|Babies||Walkers to 2||2s to 3s||3s to 4s|
Overview and benefit
Children should be exposed to counting well before they are capable of counting themselves, as there are lots of concepts and skills involved which they need to be aware of long before they can do it! They need to understand that objects can be counted, that counting relates to quantity, they need to learn the names of numbers and learn the order of those words. Children will learn to count at very different ages. This activity is based on the game Simon Says but with Ralph issuing the instructions. Instead of asking the children to touch parts of their bodies, Ralph asks to children to do an action to a set number.
- Laminated numbers
Two to three weeks
How it works
Children are told to do a particular action a set a number of times by Ralph, counting to that number as they go.
What to do in the class
Put the numbers 1 to 5 on the walls. Explain that Ralph is going to help the children learn to count. Take the children round to each number and ask them/ tell them what the number is. Then take them back to the middle of the room and ask the children to find a particular number (3 for example). Once the children have found it, tell them that Ralph is going to ask them to do several thing to that number. Hold Ralph to your ear and pretended to listen to what he says and then gave them the instruction, for example, “Ralph say’s jump 3 times.”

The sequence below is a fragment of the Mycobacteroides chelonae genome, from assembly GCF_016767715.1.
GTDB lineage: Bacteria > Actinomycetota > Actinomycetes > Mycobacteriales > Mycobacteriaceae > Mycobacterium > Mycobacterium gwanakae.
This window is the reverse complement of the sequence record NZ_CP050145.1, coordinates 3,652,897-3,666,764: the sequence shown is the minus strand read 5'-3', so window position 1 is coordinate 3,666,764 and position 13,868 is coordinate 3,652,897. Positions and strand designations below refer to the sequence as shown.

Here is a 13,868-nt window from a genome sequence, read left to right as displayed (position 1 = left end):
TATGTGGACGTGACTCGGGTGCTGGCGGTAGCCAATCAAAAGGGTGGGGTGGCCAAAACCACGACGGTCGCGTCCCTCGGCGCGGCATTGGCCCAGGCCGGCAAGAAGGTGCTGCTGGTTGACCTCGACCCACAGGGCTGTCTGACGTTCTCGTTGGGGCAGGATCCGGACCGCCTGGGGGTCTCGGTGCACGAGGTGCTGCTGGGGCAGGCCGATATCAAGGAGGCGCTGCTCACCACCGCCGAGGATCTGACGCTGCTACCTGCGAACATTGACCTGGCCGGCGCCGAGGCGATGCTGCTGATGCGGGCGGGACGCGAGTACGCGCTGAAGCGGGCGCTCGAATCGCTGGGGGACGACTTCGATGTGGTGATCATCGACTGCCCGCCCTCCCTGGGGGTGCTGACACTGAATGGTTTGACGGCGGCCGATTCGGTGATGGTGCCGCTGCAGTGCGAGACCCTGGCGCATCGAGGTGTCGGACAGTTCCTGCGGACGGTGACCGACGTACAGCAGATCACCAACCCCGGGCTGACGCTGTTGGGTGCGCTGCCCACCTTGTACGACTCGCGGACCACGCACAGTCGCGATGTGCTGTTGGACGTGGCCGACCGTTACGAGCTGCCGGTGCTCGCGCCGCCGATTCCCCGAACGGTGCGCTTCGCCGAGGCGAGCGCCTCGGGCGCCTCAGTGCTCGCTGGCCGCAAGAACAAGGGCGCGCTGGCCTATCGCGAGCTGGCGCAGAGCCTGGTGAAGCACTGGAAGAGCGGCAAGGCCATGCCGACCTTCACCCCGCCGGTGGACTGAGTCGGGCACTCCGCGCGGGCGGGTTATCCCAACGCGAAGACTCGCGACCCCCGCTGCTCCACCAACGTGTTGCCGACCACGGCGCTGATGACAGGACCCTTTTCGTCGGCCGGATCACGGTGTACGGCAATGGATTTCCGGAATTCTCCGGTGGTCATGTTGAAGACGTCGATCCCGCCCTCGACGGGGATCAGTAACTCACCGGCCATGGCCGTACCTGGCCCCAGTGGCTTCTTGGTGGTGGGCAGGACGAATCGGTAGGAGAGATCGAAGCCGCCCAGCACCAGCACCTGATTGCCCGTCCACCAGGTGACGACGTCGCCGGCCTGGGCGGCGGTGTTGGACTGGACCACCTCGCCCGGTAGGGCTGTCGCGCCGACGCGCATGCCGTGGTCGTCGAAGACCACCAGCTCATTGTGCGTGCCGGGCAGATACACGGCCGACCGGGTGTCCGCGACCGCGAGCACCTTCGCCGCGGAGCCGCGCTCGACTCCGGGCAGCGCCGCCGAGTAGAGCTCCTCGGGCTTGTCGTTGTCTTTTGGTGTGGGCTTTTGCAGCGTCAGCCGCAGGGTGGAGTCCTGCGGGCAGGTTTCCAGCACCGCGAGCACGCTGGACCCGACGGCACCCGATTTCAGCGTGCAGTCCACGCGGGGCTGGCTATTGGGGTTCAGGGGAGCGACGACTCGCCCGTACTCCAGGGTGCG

Allow the children time to try and do their action the required number of times, with their parents help – they may need to take the child’s hands and do the action for them whilst counting – focus on the child saying the numbers, rather than doing the action. When they have had a go, then demonstrate it yourself, counting slowly and getting the children to join you. Repeat with different actions. If children are confident with the concept, move to another number and repeat the activity.
Aim to do about two numbers each week.
Possible actions to try:
- Touch your head
- Touch your knees
- Clap your hands
- Touch the floor
- Turn around
Adaptations for older/younger children
For younger children, stick to one number, doing lots of different actions for that single number. Also stick to lower numbers.
To make it harder for older children, move more quickly between different numbers. Also use larger numbers and make the actions little more challenging for older children. For example, blinking or hopping.
What to do in a nursery setting
No changes required.